VAIL, Colorado - Brett Donelson knows there is an issue with the high school drop-out rate. He also knows that athletics are one of the best ways to keep youth, especially young women, engaged in school.
The majority of youth programming in the country is low-cost team sports like soccer, basketball and volleyball.
But, Donelson thought, what about the kids that don't like those sports because they think they are not good at them?
Donelson has created a way to keep kids on the path to graduation that he believes has many benefits that "normal" sports cannot offer.
"I believe we have a community that is passionate enough to help launch and support a program that helps our youth graduate while building life-long skills," Donelson said. "This puts them on the path to being well-balanced adults. My goal with The Cycle Effect is to help local youth gain healthy perspectives, self esteem and vision in all aspects of their lives. Initially, I plan on doing this with competitive mountain biking and then move into internships that allow participants to interact with strong, influential leaders in our community."
Donelson's vision is to make The Cycle Effect a statewide organization through professional mountain bike coaching and high-end equipment usage that provides youth an opportunity in the sport - and, as the program grows, leads to excellence in other endurance sports. Donelson's background, and that of his wife Tamara (Tam), an elite Xterra triathlete, consists of a passionate avocation towards sports and the outdoors.
Both come from a background of ski racing and coaching. Both are personal trainers, leading the cycling and fitness programs and classes at the Athletic Club at The Westin. Both are certified ski instructors, race coaches, USA Cycling and USA Triathlon coaches and both bring a wealth of knowledge from coaching kids and ski athletes for decades.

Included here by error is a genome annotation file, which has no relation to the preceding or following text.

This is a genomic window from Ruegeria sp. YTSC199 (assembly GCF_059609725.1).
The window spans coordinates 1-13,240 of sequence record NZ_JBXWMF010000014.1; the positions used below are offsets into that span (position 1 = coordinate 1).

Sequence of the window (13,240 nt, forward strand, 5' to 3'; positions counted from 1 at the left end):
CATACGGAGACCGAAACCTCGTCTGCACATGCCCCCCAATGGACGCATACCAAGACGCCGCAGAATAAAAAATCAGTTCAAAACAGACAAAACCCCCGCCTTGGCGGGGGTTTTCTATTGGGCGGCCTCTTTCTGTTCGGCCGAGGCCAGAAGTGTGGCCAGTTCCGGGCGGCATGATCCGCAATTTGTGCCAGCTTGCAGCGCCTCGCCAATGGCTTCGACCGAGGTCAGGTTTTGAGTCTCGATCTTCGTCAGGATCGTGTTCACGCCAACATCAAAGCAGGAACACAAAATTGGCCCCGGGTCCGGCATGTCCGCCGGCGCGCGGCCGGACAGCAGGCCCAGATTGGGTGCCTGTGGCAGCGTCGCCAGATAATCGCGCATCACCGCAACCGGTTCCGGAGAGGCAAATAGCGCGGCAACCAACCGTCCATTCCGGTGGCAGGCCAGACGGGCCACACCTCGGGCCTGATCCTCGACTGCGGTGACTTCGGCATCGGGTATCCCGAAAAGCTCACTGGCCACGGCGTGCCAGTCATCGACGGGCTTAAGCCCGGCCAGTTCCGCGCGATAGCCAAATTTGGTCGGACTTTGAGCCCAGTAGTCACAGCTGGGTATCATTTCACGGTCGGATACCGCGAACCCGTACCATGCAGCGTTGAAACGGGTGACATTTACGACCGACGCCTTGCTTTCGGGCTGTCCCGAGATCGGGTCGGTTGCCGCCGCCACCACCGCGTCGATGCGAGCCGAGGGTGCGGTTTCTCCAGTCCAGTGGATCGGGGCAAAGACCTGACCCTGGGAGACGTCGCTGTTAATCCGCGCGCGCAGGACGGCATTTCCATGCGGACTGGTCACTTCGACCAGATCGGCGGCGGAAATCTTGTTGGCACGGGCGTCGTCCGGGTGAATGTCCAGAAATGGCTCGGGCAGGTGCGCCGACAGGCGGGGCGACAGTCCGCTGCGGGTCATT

Brett's passion is recreational 12- and 24-hour mountain bike racing and Tam's is Xterra triathlons. Tam is a former regional, national and world amateur Xterra champion. She recently turned pro.
Three years ago, they sought to offer their love of mountain biking to some of the teenage girls in the Vail Valley who were otherwise unable to afford that opportunity. This led them to developing a program called the Ells Angels, with the Vail Valley Foundations' educational arm, The Youth Foundation. This is a nonprofit youth development mountain bike team that they started in 2010.
Donelson knows there are many fans and supporters of the Ells Angels team.
"I just want to create the awareness that the Ells Angels program and youth cycling development in general is now under the umbrella of The Cycle Effect," Donelson said. "I am actively looking to work with sponsors, advertisers and supporters to expand this program in 2013. We are finalizing our bike sponsor now and some other great organizations are stepping up to help. How great will it be when kids that work hard, and regardless of their backgrounds, get opportunities to enrich and benefit their lives while riding a bike and embodying that which the Rocky Mountain outdoor lifestyle represents - health, wellness and personal growth?"
Applications and an informational night will be held in mid-January 2013 with participants from throughout the Vail Valley and Summit County. Races will be held throughout the state.
The Cycle Effect will have volunteer opportunities in all aspects from coaches, office administration, fundraising, chaperones, and mentors, etc. The Donelsons are actively looking for partnerships with local businesses, donors and the media. To get involved, or for more information, go to firstname.lastname@example.org